Ratched Ending Explained

With season 2 already announced, understanding the ending of Ratched season 1’s labyrinthine plot is essential. We break down the ending here.

Ratched Ending Explained
Photo: Netflix

This Ratched article contains spoilers.

Netflix’s Ratched, a Ryan Murphy series inspired by the iconic character Nurse Ratched from the film adaptation of One Flew Over the Cuckoo’s Nest, is full of twists and turns. In the final two episodes of the first season (season 2 has already been announced), just about every dynamic on screen changes, leaving the audience with a few cliffhangers, a lot of questions, and a dream sequence for good measure. Let’s dive into what really happened and what it all means for the future of Ratched.

Saving the Hospital

Thanks to an assist from Louise, who works the front desk at the motel, Betsy Bucket gets her hands on the recording of Mildred and the one priest who survived Edmund’s murder spree. She learns Mildred’s secret that Edmund is her brother, and creepily identifies a lobotomy by sound alone. Nurse Bucket suspected Mildred was lying about her qualifications and called the military but was surprised to learn Mildred really did serve as a nurse during the war.

Here’s where it gets interesting, as Mildred swerves toward candor and tells Bucket that while she did serve, she in fact has zero qualifications as a nurse. Mildred also confirms what was previously foreshadowed, that she mercy killed an alarming number of soldiers. It’s still unclear whether they actually needed to be mercy killed, but Mildred was found out and sent home rather than court-martialed, which would have caused embarrassment for all involved.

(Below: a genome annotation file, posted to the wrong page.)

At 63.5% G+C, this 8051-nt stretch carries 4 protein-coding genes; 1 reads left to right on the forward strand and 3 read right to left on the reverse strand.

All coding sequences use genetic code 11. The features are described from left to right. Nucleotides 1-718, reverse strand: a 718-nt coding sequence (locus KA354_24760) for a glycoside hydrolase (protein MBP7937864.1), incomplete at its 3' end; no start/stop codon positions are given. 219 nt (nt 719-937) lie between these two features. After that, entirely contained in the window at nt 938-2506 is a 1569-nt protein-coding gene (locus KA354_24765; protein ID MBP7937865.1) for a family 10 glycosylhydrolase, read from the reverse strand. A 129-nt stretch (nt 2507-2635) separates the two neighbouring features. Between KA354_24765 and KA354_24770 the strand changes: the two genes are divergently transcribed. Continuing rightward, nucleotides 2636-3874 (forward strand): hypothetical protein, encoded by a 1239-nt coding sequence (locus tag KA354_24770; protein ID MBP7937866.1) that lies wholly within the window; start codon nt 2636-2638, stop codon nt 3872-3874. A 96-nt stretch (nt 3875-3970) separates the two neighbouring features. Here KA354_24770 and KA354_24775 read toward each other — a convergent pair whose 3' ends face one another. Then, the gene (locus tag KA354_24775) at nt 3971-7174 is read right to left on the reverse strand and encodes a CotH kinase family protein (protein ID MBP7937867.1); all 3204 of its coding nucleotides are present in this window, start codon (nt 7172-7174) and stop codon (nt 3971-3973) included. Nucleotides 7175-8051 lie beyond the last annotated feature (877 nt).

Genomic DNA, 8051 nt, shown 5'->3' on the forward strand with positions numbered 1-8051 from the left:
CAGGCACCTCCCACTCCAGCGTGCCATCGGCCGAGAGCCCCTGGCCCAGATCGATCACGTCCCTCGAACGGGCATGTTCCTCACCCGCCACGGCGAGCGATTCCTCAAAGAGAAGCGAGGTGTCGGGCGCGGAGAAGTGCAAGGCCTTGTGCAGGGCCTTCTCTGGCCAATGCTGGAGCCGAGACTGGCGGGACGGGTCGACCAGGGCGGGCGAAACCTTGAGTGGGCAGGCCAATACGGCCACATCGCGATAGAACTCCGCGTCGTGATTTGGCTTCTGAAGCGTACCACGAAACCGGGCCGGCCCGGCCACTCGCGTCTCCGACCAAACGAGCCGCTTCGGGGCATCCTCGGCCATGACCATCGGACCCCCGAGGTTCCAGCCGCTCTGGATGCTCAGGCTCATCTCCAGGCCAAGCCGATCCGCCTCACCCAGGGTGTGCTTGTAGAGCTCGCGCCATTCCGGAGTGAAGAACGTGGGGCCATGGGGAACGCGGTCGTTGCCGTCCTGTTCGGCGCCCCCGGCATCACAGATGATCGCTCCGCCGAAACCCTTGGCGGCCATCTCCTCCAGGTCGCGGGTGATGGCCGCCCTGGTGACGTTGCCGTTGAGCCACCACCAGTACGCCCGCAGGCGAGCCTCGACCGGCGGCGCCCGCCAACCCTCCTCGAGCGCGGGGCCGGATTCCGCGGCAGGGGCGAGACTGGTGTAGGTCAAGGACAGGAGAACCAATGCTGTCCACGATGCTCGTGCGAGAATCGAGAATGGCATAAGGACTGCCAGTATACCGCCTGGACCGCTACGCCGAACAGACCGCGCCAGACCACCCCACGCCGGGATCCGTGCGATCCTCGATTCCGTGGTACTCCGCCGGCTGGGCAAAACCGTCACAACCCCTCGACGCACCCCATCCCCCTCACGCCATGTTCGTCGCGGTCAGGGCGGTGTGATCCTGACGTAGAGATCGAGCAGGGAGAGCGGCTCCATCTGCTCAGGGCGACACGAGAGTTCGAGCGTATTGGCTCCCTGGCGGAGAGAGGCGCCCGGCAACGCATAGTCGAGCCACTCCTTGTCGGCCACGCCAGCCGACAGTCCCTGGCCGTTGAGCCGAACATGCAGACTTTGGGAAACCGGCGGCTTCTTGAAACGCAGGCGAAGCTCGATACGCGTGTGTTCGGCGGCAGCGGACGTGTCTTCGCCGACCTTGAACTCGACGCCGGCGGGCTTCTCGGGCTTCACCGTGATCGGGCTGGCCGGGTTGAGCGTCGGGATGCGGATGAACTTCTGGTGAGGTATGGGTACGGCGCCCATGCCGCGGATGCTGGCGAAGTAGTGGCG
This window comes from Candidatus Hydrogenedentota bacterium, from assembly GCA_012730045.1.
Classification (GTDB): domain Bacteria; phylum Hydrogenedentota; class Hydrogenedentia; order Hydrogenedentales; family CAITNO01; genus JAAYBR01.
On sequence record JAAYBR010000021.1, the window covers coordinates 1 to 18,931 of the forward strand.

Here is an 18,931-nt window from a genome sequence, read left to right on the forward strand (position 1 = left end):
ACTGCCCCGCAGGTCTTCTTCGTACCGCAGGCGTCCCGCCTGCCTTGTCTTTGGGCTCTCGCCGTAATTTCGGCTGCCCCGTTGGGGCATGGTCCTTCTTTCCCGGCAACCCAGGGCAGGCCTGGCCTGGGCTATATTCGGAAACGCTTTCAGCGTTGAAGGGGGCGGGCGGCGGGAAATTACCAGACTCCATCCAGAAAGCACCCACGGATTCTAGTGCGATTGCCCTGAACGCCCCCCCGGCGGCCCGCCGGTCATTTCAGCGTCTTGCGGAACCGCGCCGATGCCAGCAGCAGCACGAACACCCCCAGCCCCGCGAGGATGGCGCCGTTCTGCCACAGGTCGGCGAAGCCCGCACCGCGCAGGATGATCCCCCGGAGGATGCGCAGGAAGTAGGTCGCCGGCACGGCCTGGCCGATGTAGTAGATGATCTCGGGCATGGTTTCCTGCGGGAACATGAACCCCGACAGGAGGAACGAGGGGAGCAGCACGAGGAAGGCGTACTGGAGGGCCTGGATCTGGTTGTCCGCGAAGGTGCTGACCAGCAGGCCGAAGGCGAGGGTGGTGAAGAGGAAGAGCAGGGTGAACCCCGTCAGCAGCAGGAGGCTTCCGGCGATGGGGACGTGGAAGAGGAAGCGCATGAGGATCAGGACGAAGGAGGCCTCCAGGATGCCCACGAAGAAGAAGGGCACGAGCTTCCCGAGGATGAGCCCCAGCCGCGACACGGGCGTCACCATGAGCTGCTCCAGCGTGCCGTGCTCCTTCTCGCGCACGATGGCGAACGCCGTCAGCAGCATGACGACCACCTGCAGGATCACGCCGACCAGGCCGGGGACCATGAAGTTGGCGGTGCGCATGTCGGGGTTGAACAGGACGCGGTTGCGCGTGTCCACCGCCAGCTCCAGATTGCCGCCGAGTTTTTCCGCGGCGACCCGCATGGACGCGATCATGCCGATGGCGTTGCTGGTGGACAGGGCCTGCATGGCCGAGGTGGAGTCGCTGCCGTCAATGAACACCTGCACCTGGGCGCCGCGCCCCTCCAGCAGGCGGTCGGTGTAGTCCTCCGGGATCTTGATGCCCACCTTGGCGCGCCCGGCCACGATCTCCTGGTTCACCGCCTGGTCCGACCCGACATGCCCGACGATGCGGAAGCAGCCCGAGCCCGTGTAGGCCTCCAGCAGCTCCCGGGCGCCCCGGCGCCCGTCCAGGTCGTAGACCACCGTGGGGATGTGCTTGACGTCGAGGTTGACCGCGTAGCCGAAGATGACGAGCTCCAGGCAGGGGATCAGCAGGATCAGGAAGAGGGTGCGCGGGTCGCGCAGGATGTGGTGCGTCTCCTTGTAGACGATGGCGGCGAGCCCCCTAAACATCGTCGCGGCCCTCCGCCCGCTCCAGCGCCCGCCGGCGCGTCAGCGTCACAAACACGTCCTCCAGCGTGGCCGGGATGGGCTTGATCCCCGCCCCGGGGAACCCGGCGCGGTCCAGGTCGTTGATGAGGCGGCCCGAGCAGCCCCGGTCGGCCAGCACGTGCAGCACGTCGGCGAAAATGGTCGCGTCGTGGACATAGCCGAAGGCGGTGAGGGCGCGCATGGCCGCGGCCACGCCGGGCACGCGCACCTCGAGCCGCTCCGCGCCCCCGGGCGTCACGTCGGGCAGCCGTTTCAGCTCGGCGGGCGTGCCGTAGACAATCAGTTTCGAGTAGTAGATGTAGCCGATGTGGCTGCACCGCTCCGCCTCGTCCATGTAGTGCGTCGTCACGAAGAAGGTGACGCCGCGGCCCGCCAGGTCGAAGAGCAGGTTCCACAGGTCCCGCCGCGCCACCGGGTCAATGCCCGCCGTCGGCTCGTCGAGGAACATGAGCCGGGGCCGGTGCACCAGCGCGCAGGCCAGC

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Mildred and Bucket team up to save the hospital from the governor, who they know (presumably thanks to Gwendolyn) plans to kill their funding, and from Dr. Hanover, who’s becoming more of a liability. (In a flashback, his wife is shown taking him to court for divorce, citing neglect, and taking full custody of their daughter.) The formidable pair got to their heretofore unmentioned wealthy donor with a list of grievances that doesn’t make much of an impression until Mildred pulls out the story of the Osborne amputation mess in the Philippines. Smelling a scandal and a PR nightmare, the donor sides with the women and Mildred suggests that Nurse Bucket serve as interim head of the facility.

Recalling an earlier conversation where Huck sweetly and respectfully asked Mildred out and shared a desire for a greater purpose in life, Mildred insists that Bucket make Huck the head nurse. She points out he lacks the qualifications (he’s not actually a nurse), but as Mildred counters, so does she. It’s worth noting that when Mildred turned down Huck’s offer, she came out to him, a first for her.

Hanover doesn’t take the news well, but belatedly admits to Bucket that he treated her poorly and she didn’t deserve it. He decides that curing the patient Charlotte Wells in Canada, where a friend of his has a practice, will be the key to clearing his good name, so he tries to escape with her, which Mildred allows.

Dr. Hanover’s Demise

Unfortunately, their escape doesn’t last long. As a mixed race couple, the two face increased scrutiny on the road. Hanover hides Charlotte in a closet when police come knocking at his door, and the time trapped in a small, dark space sets off her psychosis. While the police only wanted something minor and quickly leave, Charlotte shifts into her Apollo persona, seeing Hanover as Hitler. She kills him, leaving Charlotte to wake up covered in blood.